Governance Part 3: What Did We Learn?

Last time, we’ve talked about the problem with blockchain governance and had a chance to see what can be learned from other projects. Today we’ll take a look at what some of those problems are, and how Color plans to tackle them.

#1 Too Few Block Producers and you’re going to have a bad time.

In the army they call this the four eyes principle or individual separation. The less people involved in a particular activity, the higher likelihood of coercion. It is much more likely to have bad actors in a system that allows concentration of power. Also, the fewer people means that they are much more likely to come to a conclusion and push ahead and potentially make bad decisions. Also, having block producers being selected randomly and for other reasons than just how much coin they have staked with them is healthy for the ecosystem. In Color, there are more than twice the amount of Block Builders than EOS’s Block Producers, and with far less power. We believe this design is healthy for the ecosystem to have them not be what Color Coin is, but rather perform an important service and compensated accordingly.

#2 Leaving the Governance decisions in the hands of the Block Producers is no bueno.

Recently projects like EOS have been having issues with fungibility. That is to say that transactions they approve or disapprove of are simply at the hand of the 21 Block Producers. Are you a rich person who angered the Block Producing community? Watch out, you might get blacklisted. Block Producers have to keep up with Blacklists to ensure that wallets they don’t want to be transacting with the network. If you don’t keep up with these blacklists, you may even be facing a lawsuit, as we saw earlier this year. With Color, there will be no Blacklisting. As it stands, EOS suspends wallets all the time. Fungibility is extremely important to us. There will be no blacklist to update and weekly ‘fungibility restriction’ meetings between our Block Builders.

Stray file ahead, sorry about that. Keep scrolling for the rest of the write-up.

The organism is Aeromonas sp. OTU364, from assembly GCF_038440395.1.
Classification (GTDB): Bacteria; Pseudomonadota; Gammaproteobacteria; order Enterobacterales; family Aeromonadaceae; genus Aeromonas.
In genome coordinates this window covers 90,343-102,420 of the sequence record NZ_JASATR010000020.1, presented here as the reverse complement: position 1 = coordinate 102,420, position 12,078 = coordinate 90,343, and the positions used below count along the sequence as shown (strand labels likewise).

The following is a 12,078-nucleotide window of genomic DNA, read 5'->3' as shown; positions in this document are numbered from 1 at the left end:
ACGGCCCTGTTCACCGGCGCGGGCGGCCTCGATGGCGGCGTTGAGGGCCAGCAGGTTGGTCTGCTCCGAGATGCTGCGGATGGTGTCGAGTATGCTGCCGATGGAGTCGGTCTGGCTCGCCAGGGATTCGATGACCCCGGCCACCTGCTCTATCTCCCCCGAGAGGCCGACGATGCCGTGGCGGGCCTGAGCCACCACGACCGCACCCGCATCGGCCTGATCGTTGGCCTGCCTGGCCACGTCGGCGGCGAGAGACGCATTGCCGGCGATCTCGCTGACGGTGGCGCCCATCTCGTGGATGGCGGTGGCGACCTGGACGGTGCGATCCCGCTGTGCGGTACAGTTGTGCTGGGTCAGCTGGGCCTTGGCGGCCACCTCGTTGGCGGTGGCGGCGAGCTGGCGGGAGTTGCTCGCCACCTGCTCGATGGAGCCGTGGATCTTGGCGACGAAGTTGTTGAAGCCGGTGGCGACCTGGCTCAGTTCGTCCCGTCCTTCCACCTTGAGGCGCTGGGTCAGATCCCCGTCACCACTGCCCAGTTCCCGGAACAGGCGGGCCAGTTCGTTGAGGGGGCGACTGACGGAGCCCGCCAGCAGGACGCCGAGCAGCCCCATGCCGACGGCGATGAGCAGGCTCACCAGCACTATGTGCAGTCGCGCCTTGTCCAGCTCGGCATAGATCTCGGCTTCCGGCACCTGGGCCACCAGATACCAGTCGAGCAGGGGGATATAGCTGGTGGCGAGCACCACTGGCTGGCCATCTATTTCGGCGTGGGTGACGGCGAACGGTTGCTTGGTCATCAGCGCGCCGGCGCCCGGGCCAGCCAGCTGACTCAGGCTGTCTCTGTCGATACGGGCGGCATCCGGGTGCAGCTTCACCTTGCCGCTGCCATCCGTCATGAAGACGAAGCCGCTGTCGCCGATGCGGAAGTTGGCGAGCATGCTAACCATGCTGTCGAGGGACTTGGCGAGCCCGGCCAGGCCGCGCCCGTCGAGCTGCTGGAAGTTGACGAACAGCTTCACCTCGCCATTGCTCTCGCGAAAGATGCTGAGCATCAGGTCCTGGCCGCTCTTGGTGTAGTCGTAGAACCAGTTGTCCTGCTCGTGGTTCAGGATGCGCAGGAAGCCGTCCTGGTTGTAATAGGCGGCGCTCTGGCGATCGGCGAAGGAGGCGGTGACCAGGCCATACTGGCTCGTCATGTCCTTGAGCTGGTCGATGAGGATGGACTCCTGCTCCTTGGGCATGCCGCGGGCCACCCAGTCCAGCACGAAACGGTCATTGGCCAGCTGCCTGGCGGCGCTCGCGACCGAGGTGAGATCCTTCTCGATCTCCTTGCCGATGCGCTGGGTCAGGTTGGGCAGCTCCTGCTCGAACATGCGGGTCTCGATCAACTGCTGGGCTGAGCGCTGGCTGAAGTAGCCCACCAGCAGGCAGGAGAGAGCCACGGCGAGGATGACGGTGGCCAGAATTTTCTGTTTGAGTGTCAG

#3 Having a Foundation as part of your governance model if fine, but their funding needs to be revocable and community controlled.

Foundations can be an important part of the equation when choosing the direction for the coin and how to direct its resources of devs and marketing and any other efforts and partnerships it may want to pursue. However, when Foundations run a muck it may be a large arduous process until the community annexes them at large. With a treasury system, as soon as their proposals don’t reach the threshold to get funded, and something else gets more support, it is goodbye almost instantly to that foundations funding.

#4 Too few “branches of government” and you lose checks and balances

Just like in state governments, centralization of power can be a problem. After all, what good is a decentralized currency if the mechanisms that govern it are centralized and don’t accurately represent the stakeholders across all levels? The problem with many existing cryptocurrency systems is that only a few voices really have a say. In EOS, what the Block Producers say, goes. In Bitcoin and many other projects, many people feel that the Core Dev teams are often too powerful.

How then, are we supposed to fix this? With the Color governance the treasury makes it easy for vast amounts of the community to get their voices heard and ideas funded. The entire currency isn’t at the will of the Color Committee. Not only that, but the funding comes from the treasury as well. The Block Builders who provide consensus also have a voice as core members of the community, but their ability to govern is limited such that their voters must continue to agree with their decisions in real time, else be replaced and the Treasury budget will be directed elsewhere.

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Have a Colorful Day :)

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